May 26, 2006

Joe Pally
Headquarters, Washington
(202) 358-7239

James Hartsfield
Johnson Space Center, Houston
(281) 483-5111



The residents of the International Space Station turned their
attention to spacewalk preparations this week as they gear up for a
six-hour excursion outside the complex June 1. During the spacewalk,
the crew will repair and retrieve U.S. and Russian hardware.

Expedition 13 Commander Pavel Vinogradov and NASA Flight Engineer and
Science Officer Jeff Williams gathered equipment for the spacewalk,
charged batteries for the Russian Orlan suits they will wear and
checked out systems in the Pirs Docking Compartment airlock. The
spacewalk will be staged from Pirs.

This will be the 65th spacewalk in support of station assembly and
maintenance and the 18th conducted from this airlock. This will be
the sixth spacewalk in Vinogradov’s career and the second for

The crew members will climb into their spacesuits next Tuesday to test
their mobility and to handle tools they will use while conducting
their work outside. Vinogradov and Williams shifted their wake and
sleep cycles this week to match the hours they will work on June 1.
They will enjoy some off-duty time this weekend before resuming
spacewalk preparations on Monday, with final communications and
systems checks on their suits.

During the spacewalk the crew will install a new hydrogen vent valve
on the hull of the Zvezda Service Module to bypass a similar valve
that is clogged. The vent valve is part of the Russian Elektron
oxygen-generation system that separates oxygen and hydrogen from
water in the device’s plumbing unit. The oxygen is then circulated
into the cabin atmosphere while hydrogen is released overboard.

The spacewalkers will also recover a thruster residue collection
device from Zvezda, retrieve a contamination monitoring device and a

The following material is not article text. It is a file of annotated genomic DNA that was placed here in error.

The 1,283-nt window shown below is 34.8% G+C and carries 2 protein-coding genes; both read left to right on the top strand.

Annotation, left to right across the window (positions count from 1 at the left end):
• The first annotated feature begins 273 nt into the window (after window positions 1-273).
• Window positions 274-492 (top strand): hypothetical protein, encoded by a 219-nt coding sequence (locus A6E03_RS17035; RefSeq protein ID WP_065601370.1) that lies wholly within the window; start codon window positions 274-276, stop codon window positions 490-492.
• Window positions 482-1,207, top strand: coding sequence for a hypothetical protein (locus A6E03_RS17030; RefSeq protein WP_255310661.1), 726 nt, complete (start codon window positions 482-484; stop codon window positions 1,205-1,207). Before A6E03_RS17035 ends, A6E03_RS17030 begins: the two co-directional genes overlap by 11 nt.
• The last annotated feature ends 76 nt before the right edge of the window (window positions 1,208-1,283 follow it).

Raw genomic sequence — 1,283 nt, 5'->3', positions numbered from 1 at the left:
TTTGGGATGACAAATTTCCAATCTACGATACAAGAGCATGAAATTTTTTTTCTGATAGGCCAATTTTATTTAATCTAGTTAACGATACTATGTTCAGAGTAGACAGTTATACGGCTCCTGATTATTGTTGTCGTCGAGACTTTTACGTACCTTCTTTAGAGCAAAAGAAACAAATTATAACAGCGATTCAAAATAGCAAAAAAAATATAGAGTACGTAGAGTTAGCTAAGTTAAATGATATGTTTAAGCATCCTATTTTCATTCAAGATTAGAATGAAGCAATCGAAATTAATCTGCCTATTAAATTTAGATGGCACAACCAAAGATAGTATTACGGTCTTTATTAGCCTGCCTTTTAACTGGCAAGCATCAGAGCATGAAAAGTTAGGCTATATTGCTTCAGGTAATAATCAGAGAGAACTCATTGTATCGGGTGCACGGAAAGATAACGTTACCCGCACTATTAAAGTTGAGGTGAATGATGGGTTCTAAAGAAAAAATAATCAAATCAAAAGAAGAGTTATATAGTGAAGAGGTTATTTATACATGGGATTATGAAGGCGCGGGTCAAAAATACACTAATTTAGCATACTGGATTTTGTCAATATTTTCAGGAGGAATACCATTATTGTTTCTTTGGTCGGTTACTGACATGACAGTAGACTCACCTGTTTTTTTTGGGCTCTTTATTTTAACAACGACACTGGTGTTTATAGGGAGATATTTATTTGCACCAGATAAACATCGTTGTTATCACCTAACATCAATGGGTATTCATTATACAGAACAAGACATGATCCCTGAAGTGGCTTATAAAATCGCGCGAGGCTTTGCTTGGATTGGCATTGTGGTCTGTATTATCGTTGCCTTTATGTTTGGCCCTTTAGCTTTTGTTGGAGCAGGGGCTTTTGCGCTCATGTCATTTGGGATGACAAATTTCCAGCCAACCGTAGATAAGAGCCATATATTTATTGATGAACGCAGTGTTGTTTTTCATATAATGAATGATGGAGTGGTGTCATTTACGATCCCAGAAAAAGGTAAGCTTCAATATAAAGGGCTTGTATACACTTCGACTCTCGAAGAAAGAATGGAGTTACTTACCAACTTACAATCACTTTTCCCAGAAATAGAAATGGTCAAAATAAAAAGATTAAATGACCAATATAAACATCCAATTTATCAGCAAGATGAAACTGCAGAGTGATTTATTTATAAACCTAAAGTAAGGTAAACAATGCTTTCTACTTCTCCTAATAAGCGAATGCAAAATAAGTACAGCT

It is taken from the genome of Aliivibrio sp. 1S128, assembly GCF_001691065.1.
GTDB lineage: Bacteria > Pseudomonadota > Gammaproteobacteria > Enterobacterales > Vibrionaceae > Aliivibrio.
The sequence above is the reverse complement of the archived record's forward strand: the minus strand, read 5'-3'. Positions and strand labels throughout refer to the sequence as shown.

package of biology experiments and reposition a cable for a
navigation antenna on the aft end of Zvezda to be used next year for
the unpiloted rendezvous and docking of the new European Automated
Transfer Vehicle.

Williams will also replace a camera on the station’s Mobile Base
System railcar that moves up and down the truss of the complex.

A Mission Status Briefing to preview the spacewalk will be broadcast
on NASA TV at 2 p.m. EDT May 30 with question-and-answer capability
for reporters at agency centers. Coverage of the spacewalk on NASA TV
begins at 5:30 p.m. EDT June 1.

On the maintenance front, Vinogradov finished replacing a gas analyzer
device for the Russian carbon dioxide removal system, known as
Vozdukh. It had been operating at a slightly decreased rate in
cleansing carbon dioxide from the cabin atmosphere. Russian
specialists reactivated the system following the installation of the
new gas analyzer. Vozdukh is now operating normally.

As part of the Crew Earth Observations experiment, Williams snapped
the first shots of the Cleveland volcano erupting on the Aleutian
Islands in Alaska. From their perspective in orbit, astronauts have
been the first to spot and confirm the volcanic eruptions on several
occasions. This is the first early sighting of a new eruption in
recent years.

On Tuesday, Williams discussed the progress of his mission with The
Associated Press Television Network and conducted an amateur radio
discussion with students at a school in Venice, Italy.

Williams began runs of an experiment, designated the Investigating the
Structure of Paramagnetic Aggregates from Colloidal Emulsions. The
fluid physics experiment, last operated during Expedition 7, studies
the behavior of fluids that change their properties when in a
magnetic field. It obtains basic data on a new class of smart
materials that can be used to improve or develop new brake systems,
seat suspensions robotics, clutches, airplane landing gear and
vibration damper systems. For experiment information, visit:

Williams also continued checking the camera for the ground-commanded
Binary Colloidal Alloy Test, or BCAT-3 activity. The EarthKAM camera
and equipment is taking time-lapse photography once every hour of
BCAT sample 3. BCAT-3 uses small particles called colloids to study
fundamental physics. It gathers data that may provide insight into a
wide range of applications, from the development of new
pharmaceuticals to new rocket engines. NASA’s payload operations team
at the agency’s Marshall Space Flight Center, Huntsville, Ala.,
coordinates U.S. science activities on the station.

The next station status report will be issued in the early morning
hours on June 2, following the spacewalk, or earlier if events
warrant. For information about crew activities and station sighting
opportunities, visit: